The world is going crazy for the lawyers from Netflix’s ‘Making a Murderer’

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By Katie King on

Dean Strang and Jerry Buting are the legal profession’s new poster boys (contains spoilers)


Over the festive period, the world has been transfixed by gripping American documentary series ‘Making a Murderer’ — and the defence lawyers featured in it are the stars of the show.

Described in Forbes magazine as “Netflix’s Most Significant Show Ever”, and drumming up commentary from the likes of Hollywood actors James Franco and Kristen Bell, the 10-part true crime series chronicles the unbelievable story of Steven Avery.

Avery’s life is turned upside down when, at the age of 22, he is convicted of sexually assaulting a local woman, Penny Beernsten, while she jogged along the Lake Michigan shoreline. Sentenced to 32 years in prison, the Wisconsin resident was exonerated from the crime by DNA evidence after an 18 year prison stint.

Reeling from his troubled journey through the criminal justice system, Avery pushed on with a $36 million (£24 million) lawsuit against the county for wrongful conviction. But, in a rather convenient twist for the authorities, Avery was then accused of the horrific murder of photographer Teresa Halbach, whose burned bones were found on his property. Brendan Dassey — Avery’s nephew, who has a low IQ — later told police that together he and his uncle raped and murdered the young woman, a statement he later retracted.

Viewers are treated to 10 hours of captivating insight into the lives of Avery and Dassey — though, frustratingly, we get little closer to discovering what really happened to Halbach. There’s an abundance of shaky evidence from the prosecution. The defence’s case is strong. Avery’s lawyers, Dean Strang and Jerry Buting, argued that the physical evidence linking their client to the murder is weak, and there’s even a case to be made that the authorities framed Avery for murder.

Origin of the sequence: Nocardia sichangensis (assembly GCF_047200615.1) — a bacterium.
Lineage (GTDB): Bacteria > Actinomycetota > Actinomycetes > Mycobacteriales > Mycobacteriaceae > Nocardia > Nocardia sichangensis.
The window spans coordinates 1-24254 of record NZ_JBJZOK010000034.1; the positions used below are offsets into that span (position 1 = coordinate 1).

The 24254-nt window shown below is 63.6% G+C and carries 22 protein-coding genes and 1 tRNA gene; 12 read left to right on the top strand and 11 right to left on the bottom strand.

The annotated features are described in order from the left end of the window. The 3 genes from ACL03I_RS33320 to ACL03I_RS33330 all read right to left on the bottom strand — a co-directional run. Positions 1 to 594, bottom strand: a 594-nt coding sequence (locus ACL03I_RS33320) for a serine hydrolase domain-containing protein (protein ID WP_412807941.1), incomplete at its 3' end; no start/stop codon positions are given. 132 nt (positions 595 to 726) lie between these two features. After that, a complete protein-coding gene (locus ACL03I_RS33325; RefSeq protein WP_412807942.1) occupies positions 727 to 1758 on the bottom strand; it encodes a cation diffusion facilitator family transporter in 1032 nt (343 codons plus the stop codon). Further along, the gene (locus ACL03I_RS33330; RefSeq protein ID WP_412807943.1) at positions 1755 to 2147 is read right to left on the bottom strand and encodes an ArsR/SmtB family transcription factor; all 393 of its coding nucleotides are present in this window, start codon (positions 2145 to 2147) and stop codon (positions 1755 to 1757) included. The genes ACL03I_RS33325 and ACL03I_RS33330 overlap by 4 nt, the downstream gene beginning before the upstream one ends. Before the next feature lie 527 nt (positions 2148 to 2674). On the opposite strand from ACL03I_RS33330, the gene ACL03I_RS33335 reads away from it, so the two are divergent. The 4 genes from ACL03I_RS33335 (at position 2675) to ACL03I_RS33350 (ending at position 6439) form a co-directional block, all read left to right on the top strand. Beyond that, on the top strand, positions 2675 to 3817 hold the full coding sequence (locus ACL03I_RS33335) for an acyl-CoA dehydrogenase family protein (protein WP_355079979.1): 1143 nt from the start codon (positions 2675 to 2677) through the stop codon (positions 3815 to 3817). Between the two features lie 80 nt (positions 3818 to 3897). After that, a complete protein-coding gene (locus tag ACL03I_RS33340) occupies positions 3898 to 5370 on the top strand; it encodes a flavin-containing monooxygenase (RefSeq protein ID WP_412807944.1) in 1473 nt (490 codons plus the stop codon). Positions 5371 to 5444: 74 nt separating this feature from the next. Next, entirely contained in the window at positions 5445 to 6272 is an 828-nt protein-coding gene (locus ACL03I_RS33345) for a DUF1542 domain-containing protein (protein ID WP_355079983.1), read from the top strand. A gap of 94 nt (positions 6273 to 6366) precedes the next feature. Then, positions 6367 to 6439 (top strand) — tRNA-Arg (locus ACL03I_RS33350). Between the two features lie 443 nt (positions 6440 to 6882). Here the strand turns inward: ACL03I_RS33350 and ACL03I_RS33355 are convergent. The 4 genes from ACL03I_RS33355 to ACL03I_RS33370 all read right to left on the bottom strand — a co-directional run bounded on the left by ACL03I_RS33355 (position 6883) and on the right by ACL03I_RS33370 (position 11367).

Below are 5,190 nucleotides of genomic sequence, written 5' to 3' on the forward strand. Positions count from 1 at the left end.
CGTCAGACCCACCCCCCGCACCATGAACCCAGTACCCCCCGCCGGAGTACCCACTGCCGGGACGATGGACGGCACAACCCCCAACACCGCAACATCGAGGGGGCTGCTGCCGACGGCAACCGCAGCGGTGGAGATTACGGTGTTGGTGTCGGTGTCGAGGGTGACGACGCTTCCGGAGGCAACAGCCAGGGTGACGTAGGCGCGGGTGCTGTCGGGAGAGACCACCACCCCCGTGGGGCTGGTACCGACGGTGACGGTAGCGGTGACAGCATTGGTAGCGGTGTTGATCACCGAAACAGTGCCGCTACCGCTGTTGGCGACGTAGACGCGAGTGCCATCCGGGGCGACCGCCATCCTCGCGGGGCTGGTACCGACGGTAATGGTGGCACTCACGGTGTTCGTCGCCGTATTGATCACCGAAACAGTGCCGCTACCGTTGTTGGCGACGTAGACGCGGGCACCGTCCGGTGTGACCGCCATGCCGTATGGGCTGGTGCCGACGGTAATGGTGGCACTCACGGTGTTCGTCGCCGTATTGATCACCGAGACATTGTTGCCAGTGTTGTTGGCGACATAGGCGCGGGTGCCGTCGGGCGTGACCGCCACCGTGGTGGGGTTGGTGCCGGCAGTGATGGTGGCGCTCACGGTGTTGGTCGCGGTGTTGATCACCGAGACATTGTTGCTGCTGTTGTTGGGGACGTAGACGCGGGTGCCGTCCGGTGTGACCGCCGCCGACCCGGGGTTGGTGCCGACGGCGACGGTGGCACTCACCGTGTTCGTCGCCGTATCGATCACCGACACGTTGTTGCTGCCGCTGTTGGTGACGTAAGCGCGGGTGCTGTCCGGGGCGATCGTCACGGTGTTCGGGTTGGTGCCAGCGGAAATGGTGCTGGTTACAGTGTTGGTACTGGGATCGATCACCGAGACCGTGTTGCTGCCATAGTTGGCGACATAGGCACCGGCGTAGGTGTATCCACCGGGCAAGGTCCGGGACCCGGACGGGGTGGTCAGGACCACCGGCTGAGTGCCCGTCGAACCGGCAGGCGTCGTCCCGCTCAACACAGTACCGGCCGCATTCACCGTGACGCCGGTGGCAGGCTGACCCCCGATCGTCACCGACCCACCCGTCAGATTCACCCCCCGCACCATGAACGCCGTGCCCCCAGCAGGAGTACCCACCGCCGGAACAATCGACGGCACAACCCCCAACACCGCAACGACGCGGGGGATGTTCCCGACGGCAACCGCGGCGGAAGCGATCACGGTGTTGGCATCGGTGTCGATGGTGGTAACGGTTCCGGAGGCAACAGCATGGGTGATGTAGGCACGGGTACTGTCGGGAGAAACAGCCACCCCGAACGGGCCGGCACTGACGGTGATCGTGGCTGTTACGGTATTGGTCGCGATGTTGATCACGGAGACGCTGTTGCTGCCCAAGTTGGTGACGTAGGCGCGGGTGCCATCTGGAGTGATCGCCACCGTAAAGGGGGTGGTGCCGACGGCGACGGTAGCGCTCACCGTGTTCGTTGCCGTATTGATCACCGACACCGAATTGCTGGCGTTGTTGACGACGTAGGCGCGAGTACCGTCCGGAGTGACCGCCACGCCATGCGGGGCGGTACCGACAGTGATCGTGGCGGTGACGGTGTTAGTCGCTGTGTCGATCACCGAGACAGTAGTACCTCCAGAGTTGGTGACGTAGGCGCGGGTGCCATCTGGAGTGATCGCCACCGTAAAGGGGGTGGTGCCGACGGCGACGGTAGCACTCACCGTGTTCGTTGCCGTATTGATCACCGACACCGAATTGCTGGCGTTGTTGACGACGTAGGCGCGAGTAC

Audiences seem to be persuaded — Strang and Buting have even sparked their own Twitter fan club.

Despite all this, Avery and Dassey were eventually convicted, much to the shock and disapproval of outraged viewers. Although the case was heard in 2007, the Netflix documentary, which was released last month, has seen a petition launched demanding that Avery be granted a presidential pardon. It has attracted over 165,000 signatures.

A separate petition with 20,000 signatures on the White House website has called for both Avery and his nephew to be pardoned, accusing the justice system of failing both men and “completely ruining their entire lives”.

Buting is backing the petitions, via his Twitter account.

Meanwhile, Strang confided in a recent interview that both he and Buting — whose current online profiles can be viewed below — “remain pro bono resources” to Avery.



The UK prides itself on strong legal safeguards used to shield defendants away from miscarriages of justice, so it’s not surprising that British lawyers were equally infuriated by the case’s outcome. Olivia Potts, criminal barrister at 5 Paper Buildings, took to Twitter to compare the case to the infamous Salem Witch Trials, implying cases like that of Avery and Dassey aren’t often come by in the English criminal justice system.

And it seems other lawyers aren’t too convinced that a similar verdict would’ve been dished out on home soil. London-based trainee solicitor David Gee, noting that the documentary was angled in favour of the defence, said that it is:

Still hard to imagine a similar outcome [to the case] in the UK though.

And as for why this was allowed to happen across the pond, Gee added:

I think publicity and reputation play far bigger roles in the US where juries are more likely to vote in ‘community interests’.

Other UK legal profession reaction has focused on the media coverage of the Avery trial, marvelling at how the lawyers involved took part in press conferences before and during the trial in a way that may be considered contempt of court in the UK.